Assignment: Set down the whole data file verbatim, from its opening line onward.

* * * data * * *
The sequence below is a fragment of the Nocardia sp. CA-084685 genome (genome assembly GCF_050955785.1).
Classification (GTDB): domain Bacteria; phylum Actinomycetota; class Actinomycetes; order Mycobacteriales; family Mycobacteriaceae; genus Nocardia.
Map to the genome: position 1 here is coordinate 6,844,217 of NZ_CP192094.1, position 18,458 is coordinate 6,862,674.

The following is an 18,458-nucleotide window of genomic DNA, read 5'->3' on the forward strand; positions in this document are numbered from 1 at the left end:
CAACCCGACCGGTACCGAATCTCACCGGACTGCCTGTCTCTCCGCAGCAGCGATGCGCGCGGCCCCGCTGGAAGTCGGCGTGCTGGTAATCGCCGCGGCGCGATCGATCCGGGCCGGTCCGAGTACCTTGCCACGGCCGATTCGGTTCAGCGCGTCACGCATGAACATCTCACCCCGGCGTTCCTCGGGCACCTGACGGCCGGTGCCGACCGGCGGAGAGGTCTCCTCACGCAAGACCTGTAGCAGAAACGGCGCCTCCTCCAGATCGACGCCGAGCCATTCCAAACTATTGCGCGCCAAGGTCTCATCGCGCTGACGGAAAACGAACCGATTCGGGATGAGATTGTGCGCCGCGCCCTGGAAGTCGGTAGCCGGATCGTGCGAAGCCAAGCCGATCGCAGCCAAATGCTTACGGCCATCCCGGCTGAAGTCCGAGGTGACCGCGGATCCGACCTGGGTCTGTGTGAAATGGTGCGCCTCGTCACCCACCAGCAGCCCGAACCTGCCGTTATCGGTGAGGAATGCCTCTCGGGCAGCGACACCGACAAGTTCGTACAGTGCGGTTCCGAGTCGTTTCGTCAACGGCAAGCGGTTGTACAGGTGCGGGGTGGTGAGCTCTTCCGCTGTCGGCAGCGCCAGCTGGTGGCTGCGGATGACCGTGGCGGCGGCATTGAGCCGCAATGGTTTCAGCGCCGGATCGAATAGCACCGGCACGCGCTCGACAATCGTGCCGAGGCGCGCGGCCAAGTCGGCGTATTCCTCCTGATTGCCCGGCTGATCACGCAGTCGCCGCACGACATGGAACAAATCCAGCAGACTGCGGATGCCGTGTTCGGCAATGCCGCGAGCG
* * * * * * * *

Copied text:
The sequence below is a fragment of the Nocardia sp. CA-084685 genome (genome assembly GCF_050955785.1).
Classification (GTDB): domain Bacteria; phylum Actinomycetota; class Actinomycetes; order Mycobacteriales; family Mycobacteriaceae; genus Nocardia.
Map to the genome: position 1 here is coordinate 6,844,217 of NZ_CP192094.1, position 18,458 is coordinate 6,862,674.

The following is an 18,458-nucleotide window of genomic DNA, read 5'->3' on the forward strand; positions in this document are numbered from 1 at the left end:
CAACCCGACCGGTACCGAATCTCACCGGACTGCCTGTCTCTCCGCAGCAGCGATGCGCGCGGCCCCGCTGGAAGTCGGCGTGCTGGTAATCGCCGCGGCGCGATCGATCCGGGCCGGTCCGAGTACCTTGCCACGGCCGATTCGGTTCAGCGCGTCACGCATGAACATCTCACCCCGGCGTTCCTCGGGCACCTGACGGCCGGTGCCGACCGGCGGAGAGGTCTCCTCACGCAAGACCTGTAGCAGAAACGGCGCCTCCTCCAGATCGACGCCGAGCCATTCCAAACTATTGCGCGCCAAGGTCTCATCGCGCTGACGGAAAACGAACCGATTCGGGATGAGATTGTGCGCCGCGCCCTGGAAGTCGGTAGCCGGATCGTGCGAAGCCAAGCCGATCGCAGCCAAATGCTTACGGCCATCCCGGCTGAAGTCCGAGGTGACCGCGGATCCGACCTGGGTCTGTGTGAAATGGTGCGCCTCGTCACCCACCAGCAGCCCGAACCTGCCGTTATCGGTGAGGAATGCCTCTCGGGCAGCGACACCGACAAGTTCGTACAGTGCGGTTCCGAGTCGTTTCGTCAACGGCAAGCGGTTGTACAGGTGCGGGGTGGTGAGCTCTTCCGCTGTCGGCAGCGCCAGCTGGTGGCTGCGGATGACCGTGGCGGCGGCATTGAGCCGCAATGGTTTCAGCGCCGGATCGAATAGCACCGGCACGCGCTCGACAATCGTGCCGAGGCGCGCGGCCAAGTCGGCGTATTCCTCCTGATTGCCCGGCTGATCACGCAGTCGCCGCACGACATGGAACAAATCCAGCAGACTGCGGATGCCGTGTTCGGCAATGCCGCGAGCG